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March 2008 Tents Review: Two-Person Tents

NEMO Morpho AR
You’ll never break a pole in this tent because there aren’t any. Instead, it has inflatable air beams, which, when guyed out correctly, are incredibly strong. The sleek profile easily shrugged off gusting winds that topped 50 mph on an 8,000-foot pass in Idaho’s Hells Canyon country. After more than a year of off-and-on testing, we still haven’t popped a tube. This year’s redesigned Morpho sports a proprietary fabric that’s significantly more breathable than its predecessor’s, and three vents provide good cross-ventilation in breezy conditions, eliminating the condensation problems we experienced with last year’s version (though droplets did collect on the ceiling during a September snowstorm in Idaho’s Boulder Mountains). The headroom on this single-wall, non-freestanding tent peaks at 42 inches, and the length is a luxurious 112 inches. Two doors are a bonus, but the vestibule is tiny; only boots fit. Bummer: The Morpho is bulky when packed. $385; 4 lbs. 13 oz.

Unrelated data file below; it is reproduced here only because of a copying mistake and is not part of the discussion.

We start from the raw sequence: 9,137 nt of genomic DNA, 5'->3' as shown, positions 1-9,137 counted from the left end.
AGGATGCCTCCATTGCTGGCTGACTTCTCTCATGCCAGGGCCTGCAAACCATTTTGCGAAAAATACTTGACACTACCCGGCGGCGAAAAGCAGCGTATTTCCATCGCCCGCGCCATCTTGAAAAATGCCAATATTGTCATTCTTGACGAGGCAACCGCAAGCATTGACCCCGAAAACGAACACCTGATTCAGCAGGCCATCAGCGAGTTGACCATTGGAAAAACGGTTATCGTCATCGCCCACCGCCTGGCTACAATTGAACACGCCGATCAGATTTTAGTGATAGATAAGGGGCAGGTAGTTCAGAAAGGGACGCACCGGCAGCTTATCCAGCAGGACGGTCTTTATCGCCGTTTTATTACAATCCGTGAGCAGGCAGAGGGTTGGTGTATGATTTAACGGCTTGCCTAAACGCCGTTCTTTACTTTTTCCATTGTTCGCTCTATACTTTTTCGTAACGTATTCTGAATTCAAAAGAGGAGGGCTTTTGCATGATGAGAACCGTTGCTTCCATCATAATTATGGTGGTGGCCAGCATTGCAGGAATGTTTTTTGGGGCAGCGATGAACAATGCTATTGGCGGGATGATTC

REI Quarter Dome 2 TT *FP
Welcome to Extreme Makeover: Tent Edition. This year’s Quarter Dome has a new pole configuration that creates more elbowroom and a higher ceiling than last year’s version. Lots of mesh and two adjustable fly vents minimize condensation, dual vestibules each hold a week’s worth of gear, and weather resistance is as good as ever. Setup is simple the first time out: “I was able to assemble it alone, with a fading headlamp, in about six minutes,” one tester said. Length is best for sub-six-footers. Bummer: The teardrop-shaped doors hang in the middle when open and can’t be tied out of the way. $259; 3 lbs. 12 oz.

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